Nowcasting East German GDP Growth: a MIDAS Approach
Economic forecasts are an important element of rational economic policy both on the federal and on the local or regional level. Solid budgetary plans for government expenditures and revenues rely on efficient macroeconomic projections. However, official data on quarterly regional GDP in Germany are not available, and hence, regional GDP forecasts do not play an important role in public budget planning. We provide a new quarterly time series for East German GDP and develop a forecasting approach for East German GDP that takes data availability in real time and regional economic indicators into account. Overall, we find that mixed-data sampling model forecasts for East German GDP in combination with model averaging outperform regional forecast models that only rely on aggregate national information.
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Pricing Sin Stocks: Ethical Preference vs. Risk Aversion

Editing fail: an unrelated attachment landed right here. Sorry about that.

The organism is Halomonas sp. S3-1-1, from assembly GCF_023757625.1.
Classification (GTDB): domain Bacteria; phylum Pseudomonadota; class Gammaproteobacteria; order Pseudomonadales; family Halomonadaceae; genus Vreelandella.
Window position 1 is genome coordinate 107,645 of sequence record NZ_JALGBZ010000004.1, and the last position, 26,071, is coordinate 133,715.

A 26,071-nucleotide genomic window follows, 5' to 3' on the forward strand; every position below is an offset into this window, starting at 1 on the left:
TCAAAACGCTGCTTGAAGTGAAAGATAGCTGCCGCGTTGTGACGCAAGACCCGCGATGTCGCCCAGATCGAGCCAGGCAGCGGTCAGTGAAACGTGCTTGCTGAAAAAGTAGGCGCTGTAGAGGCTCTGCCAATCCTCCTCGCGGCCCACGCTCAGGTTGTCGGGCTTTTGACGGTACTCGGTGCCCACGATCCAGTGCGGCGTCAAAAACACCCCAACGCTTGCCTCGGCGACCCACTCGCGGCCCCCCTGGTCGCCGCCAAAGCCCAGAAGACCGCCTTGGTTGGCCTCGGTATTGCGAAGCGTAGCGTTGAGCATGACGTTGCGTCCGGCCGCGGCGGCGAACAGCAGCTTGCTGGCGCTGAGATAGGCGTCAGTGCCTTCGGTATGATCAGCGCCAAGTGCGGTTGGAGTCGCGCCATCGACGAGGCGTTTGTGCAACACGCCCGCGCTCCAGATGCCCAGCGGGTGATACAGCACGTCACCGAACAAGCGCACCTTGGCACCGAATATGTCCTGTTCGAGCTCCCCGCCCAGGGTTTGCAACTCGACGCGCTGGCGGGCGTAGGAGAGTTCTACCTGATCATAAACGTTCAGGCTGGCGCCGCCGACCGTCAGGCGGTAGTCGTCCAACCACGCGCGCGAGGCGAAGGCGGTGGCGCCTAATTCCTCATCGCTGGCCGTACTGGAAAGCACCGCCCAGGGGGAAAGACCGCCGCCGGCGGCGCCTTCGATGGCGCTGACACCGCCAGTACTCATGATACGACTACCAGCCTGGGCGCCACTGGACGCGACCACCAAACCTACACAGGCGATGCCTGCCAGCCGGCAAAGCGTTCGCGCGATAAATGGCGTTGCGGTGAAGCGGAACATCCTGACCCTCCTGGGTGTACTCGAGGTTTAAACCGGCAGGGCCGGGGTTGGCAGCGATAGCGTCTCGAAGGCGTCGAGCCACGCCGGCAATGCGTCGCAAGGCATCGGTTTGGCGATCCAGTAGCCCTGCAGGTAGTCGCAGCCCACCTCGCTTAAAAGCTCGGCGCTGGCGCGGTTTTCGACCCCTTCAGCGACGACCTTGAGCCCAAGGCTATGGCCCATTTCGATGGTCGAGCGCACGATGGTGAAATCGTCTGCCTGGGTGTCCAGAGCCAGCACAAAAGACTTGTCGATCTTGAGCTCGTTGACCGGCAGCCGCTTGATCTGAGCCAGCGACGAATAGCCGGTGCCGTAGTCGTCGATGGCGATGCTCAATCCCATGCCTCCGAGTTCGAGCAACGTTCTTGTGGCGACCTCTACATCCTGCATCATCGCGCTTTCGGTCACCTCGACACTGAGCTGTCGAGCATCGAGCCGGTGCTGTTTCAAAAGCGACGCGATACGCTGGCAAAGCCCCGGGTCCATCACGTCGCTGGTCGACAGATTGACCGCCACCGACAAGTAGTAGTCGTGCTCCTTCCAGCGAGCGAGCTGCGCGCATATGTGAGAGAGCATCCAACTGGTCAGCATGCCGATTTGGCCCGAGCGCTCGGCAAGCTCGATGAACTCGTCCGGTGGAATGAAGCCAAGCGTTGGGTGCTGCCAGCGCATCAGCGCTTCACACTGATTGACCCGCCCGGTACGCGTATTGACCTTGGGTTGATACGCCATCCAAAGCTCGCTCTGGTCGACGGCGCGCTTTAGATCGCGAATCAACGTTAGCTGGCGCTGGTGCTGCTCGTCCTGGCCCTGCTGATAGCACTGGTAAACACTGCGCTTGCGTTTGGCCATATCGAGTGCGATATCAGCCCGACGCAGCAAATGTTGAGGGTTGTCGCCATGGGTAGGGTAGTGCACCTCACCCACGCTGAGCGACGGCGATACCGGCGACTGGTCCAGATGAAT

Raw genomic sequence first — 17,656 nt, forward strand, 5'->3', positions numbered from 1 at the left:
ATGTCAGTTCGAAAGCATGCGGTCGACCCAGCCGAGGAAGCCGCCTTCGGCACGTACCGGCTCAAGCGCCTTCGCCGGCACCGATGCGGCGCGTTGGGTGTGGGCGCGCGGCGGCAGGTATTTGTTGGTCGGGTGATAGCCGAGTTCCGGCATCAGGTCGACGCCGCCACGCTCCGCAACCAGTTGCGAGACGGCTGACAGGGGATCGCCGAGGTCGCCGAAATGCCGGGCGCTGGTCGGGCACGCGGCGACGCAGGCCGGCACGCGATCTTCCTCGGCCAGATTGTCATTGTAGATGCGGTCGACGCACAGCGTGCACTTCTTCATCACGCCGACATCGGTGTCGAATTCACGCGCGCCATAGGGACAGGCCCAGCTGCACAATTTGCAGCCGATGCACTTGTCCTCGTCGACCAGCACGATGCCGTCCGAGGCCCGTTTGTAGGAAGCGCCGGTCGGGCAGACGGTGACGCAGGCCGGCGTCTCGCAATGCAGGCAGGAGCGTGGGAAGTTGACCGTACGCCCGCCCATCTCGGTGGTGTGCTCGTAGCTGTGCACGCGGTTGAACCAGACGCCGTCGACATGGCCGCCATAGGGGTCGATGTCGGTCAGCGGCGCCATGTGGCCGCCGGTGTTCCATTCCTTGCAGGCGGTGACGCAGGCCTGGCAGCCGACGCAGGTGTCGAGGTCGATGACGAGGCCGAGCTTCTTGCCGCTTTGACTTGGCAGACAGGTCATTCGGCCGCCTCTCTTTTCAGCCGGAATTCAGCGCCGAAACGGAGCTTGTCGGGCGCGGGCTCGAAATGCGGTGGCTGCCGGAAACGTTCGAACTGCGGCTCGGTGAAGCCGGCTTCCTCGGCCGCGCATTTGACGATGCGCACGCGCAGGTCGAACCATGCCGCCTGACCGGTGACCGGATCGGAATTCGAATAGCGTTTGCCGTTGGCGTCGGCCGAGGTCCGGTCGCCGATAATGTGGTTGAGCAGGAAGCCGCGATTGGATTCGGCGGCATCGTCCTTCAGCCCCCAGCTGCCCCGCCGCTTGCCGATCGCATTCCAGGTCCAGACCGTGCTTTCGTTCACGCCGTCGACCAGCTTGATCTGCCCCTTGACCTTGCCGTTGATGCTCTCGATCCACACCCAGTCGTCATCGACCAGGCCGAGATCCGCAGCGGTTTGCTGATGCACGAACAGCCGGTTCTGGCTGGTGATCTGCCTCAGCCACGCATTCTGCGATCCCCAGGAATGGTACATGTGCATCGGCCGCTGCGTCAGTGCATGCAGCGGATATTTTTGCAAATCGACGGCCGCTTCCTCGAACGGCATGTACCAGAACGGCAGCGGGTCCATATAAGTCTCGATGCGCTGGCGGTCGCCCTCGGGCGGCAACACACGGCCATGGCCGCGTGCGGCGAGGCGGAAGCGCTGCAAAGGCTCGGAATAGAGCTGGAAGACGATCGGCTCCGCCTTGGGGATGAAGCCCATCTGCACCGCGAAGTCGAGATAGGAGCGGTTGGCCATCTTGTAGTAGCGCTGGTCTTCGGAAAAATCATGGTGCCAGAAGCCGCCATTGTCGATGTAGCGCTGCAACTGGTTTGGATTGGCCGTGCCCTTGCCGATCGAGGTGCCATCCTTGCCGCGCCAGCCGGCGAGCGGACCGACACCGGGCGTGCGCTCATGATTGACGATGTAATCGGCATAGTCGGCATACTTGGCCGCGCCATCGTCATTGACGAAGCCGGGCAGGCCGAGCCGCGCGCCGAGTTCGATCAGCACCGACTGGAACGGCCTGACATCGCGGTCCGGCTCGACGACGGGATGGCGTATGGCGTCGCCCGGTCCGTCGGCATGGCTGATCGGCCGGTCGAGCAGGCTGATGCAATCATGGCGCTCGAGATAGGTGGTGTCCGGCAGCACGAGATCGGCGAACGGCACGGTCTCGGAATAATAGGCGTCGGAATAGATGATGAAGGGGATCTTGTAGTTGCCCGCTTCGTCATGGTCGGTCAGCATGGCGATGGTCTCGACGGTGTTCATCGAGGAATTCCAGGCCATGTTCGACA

European Economic Review,
We develop an ethical preference-based model that reproduces the average return and volatility spread between sin and non-sin stocks. Our investors do not necessarily boycott sin companies. Rather, they are open to invest in any company while trading off dividends against ethicalness. When dividends and ethicalness are complementary goods and investors are sufficiently risk averse, the model predicts that the dividend share of sin companies exhibits a positive relation with the future return and volatility spreads. An empirical analysis supports the model’s predictions. Taken together, our results point to the importance of ethical preferences for investors’ portfolio choices and asset prices.
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On the Empirics of Reserve Requirements and Economic Growth
Journal of Macroeconomics,
Reserve requirements, as a tool of macroprudential policy, have been increasingly employed since the outbreak of the great financial crisis. We conduct an analysis of the effect of reserve requirements in tranquil and crisis times on long-run growth rates of GDP per capita and credit (%GDP) making use of Bayesian model averaging methods. Regulation has on average a negative effect on GDP in tranquil times, which is only partly offset by a positive (but not robust effect) in crisis times. Credit over GDP is positively affected by higher requirements in the longer run.
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